We are living in a time where the government denies the existence of casualties emanating from its acts of omission and commission. This has prompted civil society to maintain lists of persons who lost their lives on account of demonetisation, COVID-19 and now RTI, so that the lives of the people, particularly the poor, are not remembered merely as numbers. We need to move beyond maintaining a count. We need to advocate for and move towards creating a socio-legal system that recognises RTI users under attack as human right defenders and build a framework that facilitates and protects them in their attempt to pursue issues of public interest. Otherwise, words in the RTI legislation will ring hollow.
There can be multiple components to such a framework, and it is time State governments take the lead without waiting for the Central government to set an example. First, State governments must direct law-enforcement agencies to expeditiously and in a time-bound manner complete investigations in all cases where RTI users are harassed. This must include making proactive efforts to provide adequate compensation to the victim’s family.
Second, available evidence clearly shows that the information requested by the murdered RTI users was information that should have been mandatorily disclosed in the public domain under Section 4 of the RTI Act. Therefore, the State governments must take immediate efforts to institutionalise proactive disclosure of actionable information. Is this possible? Rajasthan has taken the lead in active disclosure. Its Jan Soochna portal subsequently followed by Karnataka’s Mahiti Kanaja are outstanding examples of practical ways of mandatory disclosure.
Third, in all cases of threats, attacks or killings of RTI users, the State Information Commission must immediately direct the relevant public authorities to disclose and publicise all the questions raised and the answers given to the user. Giving wide publicity to such information may potentially act as a deterrent against attacks on RTI users, as perpetrators get the message that rather than covering up the matter, any attack would invite even greater public scrutiny.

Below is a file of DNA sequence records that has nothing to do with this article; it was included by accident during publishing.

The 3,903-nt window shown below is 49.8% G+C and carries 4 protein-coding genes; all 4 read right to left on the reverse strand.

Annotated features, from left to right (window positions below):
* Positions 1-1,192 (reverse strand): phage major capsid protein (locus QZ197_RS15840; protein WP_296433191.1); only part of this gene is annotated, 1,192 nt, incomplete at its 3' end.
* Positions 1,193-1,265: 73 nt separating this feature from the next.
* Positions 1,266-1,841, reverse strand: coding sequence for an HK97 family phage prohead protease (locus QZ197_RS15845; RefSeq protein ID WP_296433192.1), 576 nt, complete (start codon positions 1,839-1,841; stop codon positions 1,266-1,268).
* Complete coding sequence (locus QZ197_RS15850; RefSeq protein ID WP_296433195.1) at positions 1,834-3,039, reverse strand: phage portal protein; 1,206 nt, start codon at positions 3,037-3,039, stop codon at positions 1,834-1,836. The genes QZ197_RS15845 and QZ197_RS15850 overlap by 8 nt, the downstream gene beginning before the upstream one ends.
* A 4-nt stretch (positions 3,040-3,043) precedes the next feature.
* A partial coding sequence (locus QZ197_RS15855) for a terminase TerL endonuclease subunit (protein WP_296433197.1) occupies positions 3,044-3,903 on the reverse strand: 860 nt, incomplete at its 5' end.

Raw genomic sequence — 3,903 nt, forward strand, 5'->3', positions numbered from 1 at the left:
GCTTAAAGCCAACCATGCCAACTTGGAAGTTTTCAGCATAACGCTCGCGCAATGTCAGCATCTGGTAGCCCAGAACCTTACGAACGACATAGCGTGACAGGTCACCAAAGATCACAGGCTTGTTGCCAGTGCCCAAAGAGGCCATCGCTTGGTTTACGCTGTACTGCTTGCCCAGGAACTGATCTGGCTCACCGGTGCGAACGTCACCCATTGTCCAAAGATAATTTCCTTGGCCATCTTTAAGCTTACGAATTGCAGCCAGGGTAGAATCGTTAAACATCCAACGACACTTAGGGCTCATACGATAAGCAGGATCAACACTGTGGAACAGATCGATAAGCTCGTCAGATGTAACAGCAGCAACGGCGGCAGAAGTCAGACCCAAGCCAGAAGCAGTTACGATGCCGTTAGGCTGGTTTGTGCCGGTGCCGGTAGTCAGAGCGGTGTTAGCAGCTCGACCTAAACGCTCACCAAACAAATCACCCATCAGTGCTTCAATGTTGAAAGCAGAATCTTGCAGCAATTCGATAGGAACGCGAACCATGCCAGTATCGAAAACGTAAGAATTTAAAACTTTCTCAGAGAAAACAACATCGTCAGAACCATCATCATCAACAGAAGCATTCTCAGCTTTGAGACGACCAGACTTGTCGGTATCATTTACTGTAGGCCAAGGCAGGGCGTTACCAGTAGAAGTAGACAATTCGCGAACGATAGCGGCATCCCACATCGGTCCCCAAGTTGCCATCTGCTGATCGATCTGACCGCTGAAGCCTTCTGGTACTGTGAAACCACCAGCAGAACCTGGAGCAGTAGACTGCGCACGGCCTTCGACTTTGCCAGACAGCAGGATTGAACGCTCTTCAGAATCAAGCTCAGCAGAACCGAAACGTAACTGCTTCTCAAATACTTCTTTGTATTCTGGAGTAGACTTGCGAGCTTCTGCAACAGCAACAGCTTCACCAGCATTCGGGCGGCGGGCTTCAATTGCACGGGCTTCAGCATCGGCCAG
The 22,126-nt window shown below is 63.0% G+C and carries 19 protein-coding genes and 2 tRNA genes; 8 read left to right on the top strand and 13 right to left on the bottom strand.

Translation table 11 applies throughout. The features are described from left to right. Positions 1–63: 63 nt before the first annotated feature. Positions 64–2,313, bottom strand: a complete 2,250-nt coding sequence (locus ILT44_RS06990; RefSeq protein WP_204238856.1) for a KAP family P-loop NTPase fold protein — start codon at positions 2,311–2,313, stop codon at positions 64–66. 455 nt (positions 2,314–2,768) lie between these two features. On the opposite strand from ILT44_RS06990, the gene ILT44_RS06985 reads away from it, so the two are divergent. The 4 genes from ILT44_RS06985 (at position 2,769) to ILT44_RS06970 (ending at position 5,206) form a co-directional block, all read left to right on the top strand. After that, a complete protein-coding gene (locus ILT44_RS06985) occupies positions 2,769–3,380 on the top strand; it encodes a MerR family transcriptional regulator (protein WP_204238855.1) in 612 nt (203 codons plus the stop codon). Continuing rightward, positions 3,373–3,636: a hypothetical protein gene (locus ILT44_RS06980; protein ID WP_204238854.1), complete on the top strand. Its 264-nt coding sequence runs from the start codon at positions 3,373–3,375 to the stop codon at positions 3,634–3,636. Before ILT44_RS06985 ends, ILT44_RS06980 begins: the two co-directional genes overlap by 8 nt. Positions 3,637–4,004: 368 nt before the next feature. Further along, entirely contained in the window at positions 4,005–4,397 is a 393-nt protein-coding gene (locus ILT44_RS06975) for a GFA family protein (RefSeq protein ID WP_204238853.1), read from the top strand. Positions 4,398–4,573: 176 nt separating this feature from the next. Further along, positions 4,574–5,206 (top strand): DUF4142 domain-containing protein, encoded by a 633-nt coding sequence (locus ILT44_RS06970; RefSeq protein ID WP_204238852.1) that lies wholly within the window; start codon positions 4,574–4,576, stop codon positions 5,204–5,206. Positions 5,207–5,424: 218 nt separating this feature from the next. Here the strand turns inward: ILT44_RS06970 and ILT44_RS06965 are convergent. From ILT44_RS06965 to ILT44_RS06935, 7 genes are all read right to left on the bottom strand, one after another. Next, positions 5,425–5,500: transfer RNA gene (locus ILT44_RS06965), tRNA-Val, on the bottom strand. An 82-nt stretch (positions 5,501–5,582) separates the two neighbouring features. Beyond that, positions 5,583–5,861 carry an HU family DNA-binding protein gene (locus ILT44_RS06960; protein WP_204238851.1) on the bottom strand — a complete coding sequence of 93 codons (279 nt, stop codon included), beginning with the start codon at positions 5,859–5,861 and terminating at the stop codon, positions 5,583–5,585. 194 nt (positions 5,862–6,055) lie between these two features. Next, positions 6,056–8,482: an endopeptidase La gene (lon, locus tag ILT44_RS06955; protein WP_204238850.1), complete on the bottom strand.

Last, there is an urgent need to enact an effective legislation to protect whistle blowers. In 2016, a Supreme Court bench of Justice T.S. Thakur and Justice A.K. Sikri came down heavily on the Union government for its reluctance in notify the Whistle Blowers Protection Act of 2014, but unfortunately to no avail. The Supreme Court observed that there was an “absolute vacuum” which could not be allowed to go on. The Central government was called upon to decide on a specific time frame to establish an administrative set-up to protect whistle blowers. The court recognised that the concept of a whistle blower is a global phenomenon and has become a reality. It cannot be wished away. Words, words, words that have no effect on the Central government. Eight years have gone by and the proposed Act has not been notified.
Given this reality, State governments, such as those of Bihar and Maharashtra, which have recorded the highest number of murders of RTI activists, must introduce their own mechanisms for protecting whistle blowers by enacting at least a State-level whistle blower protection law. Ignoring the plight of RTI users facing death for keeping our democracy alive is a threat to democracy itself.
Justice Madan B. Lokur, a former judge of the Supreme Court of India, is presently a judge of the Supreme Court of Fiji